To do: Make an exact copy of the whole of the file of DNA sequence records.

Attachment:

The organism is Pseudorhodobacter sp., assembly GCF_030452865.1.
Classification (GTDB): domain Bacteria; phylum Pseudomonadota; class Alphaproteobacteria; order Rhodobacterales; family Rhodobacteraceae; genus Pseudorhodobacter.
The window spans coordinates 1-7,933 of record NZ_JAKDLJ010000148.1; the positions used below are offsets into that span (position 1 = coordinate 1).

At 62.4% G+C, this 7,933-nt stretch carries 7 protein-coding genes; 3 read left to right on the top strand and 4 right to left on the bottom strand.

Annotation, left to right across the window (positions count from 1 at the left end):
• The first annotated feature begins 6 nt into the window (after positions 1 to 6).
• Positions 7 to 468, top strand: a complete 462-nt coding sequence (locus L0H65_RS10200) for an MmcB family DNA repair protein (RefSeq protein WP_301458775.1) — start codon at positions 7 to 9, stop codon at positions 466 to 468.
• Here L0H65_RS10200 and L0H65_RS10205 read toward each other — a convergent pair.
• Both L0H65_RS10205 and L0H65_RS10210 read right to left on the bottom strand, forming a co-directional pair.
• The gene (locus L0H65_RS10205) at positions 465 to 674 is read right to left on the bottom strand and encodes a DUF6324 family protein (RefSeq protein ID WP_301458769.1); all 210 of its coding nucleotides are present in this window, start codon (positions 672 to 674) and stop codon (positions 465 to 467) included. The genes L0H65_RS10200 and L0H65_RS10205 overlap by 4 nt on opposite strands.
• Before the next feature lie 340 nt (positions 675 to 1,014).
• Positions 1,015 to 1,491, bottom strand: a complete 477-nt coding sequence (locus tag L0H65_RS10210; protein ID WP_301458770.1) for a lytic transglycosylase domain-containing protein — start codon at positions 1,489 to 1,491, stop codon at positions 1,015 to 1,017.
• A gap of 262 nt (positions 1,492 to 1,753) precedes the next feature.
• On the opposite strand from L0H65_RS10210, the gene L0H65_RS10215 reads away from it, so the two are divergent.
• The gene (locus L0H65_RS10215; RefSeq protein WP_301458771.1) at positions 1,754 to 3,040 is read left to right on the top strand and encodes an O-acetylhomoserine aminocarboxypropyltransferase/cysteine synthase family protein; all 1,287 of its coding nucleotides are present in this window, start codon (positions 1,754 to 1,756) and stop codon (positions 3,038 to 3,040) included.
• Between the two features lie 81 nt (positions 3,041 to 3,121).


The organism is Pseudorhodobacter sp., assembly GCF_030452865.1.
Classification (GTDB): domain Bacteria; phylum Pseudomonadota; class Alphaproteobacteria; order Rhodobacterales; family Rhodobacteraceae; genus Pseudorhodobacter.
The window spans coordinates 1-7,933 of record NZ_JAKDLJ010000148.1; the positions used below are offsets into that span (position 1 = coordinate 1).

At 62.4% G+C, this 7,933-nt stretch carries 7 protein-coding genes; 3 read left to right on the top strand and 4 right to left on the bottom strand.

Annotation, left to right across the window (positions count from 1 at the left end):
• The first annotated feature begins 6 nt into the window (after positions 1 to 6).
• Positions 7 to 468, top strand: a complete 462-nt coding sequence (locus L0H65_RS10200) for an MmcB family DNA repair protein (RefSeq protein WP_301458775.1) — start codon at positions 7 to 9, stop codon at positions 466 to 468.
• Here L0H65_RS10200 and L0H65_RS10205 read toward each other — a convergent pair.
• Both L0H65_RS10205 and L0H65_RS10210 read right to left on the bottom strand, forming a co-directional pair.
• The gene (locus L0H65_RS10205) at positions 465 to 674 is read right to left on the bottom strand and encodes a DUF6324 family protein (RefSeq protein ID WP_301458769.1); all 210 of its coding nucleotides are present in this window, start codon (positions 672 to 674) and stop codon (positions 465 to 467) included. The genes L0H65_RS10200 and L0H65_RS10205 overlap by 4 nt on opposite strands.
• Before the next feature lie 340 nt (positions 675 to 1,014).
• Positions 1,015 to 1,491, bottom strand: a complete 477-nt coding sequence (locus tag L0H65_RS10210; protein ID WP_301458770.1) for a lytic transglycosylase domain-containing protein — start codon at positions 1,489 to 1,491, stop codon at positions 1,015 to 1,017.
• A gap of 262 nt (positions 1,492 to 1,753) precedes the next feature.
• On the opposite strand from L0H65_RS10210, the gene L0H65_RS10215 reads away from it, so the two are divergent.
• The gene (locus L0H65_RS10215; RefSeq protein WP_301458771.1) at positions 1,754 to 3,040 is read left to right on the top strand and encodes an O-acetylhomoserine aminocarboxypropyltransferase/cysteine synthase family protein; all 1,287 of its coding nucleotides are present in this window, start codon (positions 1,754 to 1,756) and stop codon (positions 3,038 to 3,040) included.
• Between the two features lie 81 nt (positions 3,041 to 3,121).